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Foxconn separates its high end motherboards into the Quantum Force range for the enthusiast overclocker, which is clear enough, but the Digital Life range is a different proposition altogether.
For starters there’s the name Digital Life which is reasonable enough except that it appears on the motherboard packaging as ‘DigitaLife’ all closed up with a capital L in the middle of the word. We hate that.
Then there’s the ELA name of this particular model. This is a P45 motherboard that includes Dolby Digital DTS audio and is part of a Digital Life range, so just what might ELA mean? Electronic Living Area? Enhanced Lifestyle Arts? Nope it’s short-hand for Eaglelake which was Intel’s development name for the P45 chipset. This is, quite literally, the motherboard that Foxconn forgot to name. Weird or what?
The idea is that a Digital Life motherboard will suit the mainstream PC user who wants to watch TV and movies, listen to music and play games although it might not necessarily overclock especially well. That’s a broad target market so Foxconn has made sure to include a range of features that will appeal to almost every PC builder starting with three PCI Express graphics slots. The information on this is limited but we know that P45 supports 16 lanes of PCIe 2.0 for the primary slot or 8+8 for CrossFire so there’s no way that Foxconn’s reference to three PCI Express x16 slots is the full story.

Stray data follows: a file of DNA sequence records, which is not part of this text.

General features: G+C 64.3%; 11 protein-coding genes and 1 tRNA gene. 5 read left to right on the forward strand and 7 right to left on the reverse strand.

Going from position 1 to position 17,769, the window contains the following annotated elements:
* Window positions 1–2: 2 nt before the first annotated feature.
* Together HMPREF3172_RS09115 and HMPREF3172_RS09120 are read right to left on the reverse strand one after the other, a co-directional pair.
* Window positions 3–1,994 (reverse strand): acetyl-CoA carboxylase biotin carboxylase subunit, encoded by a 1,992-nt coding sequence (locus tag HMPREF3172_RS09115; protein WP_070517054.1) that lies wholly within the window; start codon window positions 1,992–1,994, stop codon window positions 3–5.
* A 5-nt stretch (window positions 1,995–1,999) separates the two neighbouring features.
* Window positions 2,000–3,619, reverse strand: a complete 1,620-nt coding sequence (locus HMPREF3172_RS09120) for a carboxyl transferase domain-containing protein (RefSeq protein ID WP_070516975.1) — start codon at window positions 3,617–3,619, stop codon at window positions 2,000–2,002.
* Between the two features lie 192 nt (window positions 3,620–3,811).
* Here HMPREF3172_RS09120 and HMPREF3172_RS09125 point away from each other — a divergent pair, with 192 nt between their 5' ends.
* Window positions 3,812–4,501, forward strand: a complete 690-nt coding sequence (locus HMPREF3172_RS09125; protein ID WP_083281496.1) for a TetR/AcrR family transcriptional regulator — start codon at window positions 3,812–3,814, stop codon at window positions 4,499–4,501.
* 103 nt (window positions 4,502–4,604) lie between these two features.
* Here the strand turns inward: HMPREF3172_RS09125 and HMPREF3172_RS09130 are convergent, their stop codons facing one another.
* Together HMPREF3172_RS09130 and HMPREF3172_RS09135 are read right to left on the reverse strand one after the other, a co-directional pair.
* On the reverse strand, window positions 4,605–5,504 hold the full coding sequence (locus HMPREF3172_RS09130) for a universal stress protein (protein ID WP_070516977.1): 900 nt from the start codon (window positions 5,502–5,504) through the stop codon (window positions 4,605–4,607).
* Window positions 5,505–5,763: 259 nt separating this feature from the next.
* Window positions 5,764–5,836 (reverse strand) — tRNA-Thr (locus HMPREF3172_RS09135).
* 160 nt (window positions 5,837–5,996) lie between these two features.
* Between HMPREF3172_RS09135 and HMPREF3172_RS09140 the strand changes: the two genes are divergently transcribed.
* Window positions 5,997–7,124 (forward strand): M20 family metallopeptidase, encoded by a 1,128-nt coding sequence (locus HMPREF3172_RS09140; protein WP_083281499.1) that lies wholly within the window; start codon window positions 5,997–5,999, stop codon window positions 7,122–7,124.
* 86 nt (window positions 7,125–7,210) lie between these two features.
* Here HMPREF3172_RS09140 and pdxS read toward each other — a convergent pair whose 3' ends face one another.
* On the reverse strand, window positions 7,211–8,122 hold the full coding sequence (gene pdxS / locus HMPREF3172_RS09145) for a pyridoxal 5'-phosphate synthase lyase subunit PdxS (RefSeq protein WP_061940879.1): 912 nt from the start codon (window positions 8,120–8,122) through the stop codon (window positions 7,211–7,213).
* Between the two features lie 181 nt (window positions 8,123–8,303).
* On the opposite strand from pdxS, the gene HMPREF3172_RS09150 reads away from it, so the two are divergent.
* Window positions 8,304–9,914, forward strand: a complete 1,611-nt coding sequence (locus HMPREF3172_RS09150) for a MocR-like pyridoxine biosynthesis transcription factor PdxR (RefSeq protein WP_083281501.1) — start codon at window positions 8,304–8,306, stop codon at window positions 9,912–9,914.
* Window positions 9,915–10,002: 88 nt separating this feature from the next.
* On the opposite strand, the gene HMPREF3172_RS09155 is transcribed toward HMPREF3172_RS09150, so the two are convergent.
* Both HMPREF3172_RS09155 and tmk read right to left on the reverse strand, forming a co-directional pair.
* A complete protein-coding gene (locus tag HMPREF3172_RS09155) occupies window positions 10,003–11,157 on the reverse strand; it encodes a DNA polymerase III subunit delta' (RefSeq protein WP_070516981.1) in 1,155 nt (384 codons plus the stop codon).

Mechanically they are PCIe x16 but the P45 chipset doesn’t support that sort of bandwidth. There’s a mysterious chip under a passive heatsink between the primary and secondary graphics slots. I’m going to speculate that this is a PCI Express controller that ensures that the third graphics slot gets a share of the second slot’s bandwidth in the unlikely event that you populate all three slots.
The other goodies can be found on the I/O panel. There are six USB 2.0 ports in three widely spaced pairs, two eSATA ports, one PS/2 port, Gigabit LAN, a mini Firewire port and a regular six pin Firewire. The star of the show is the integrated audio which is controlled by a Realtek ALC888SDD chip that packs in both DTS Connect and Dolby Digital Live with the six mini jacks, optical and coaxial digital outputs.
That’s clear enough but Foxconn also states that the ELA can use Dual Digital Audio technology to split two different sound sources from your PC, which seems like an interesting idea. Towards the end of the year Foxconn tells us it will introduce an amplifier card which will allow a Digital Life motherboard to drive proper speakers with up to 100W of audio power.
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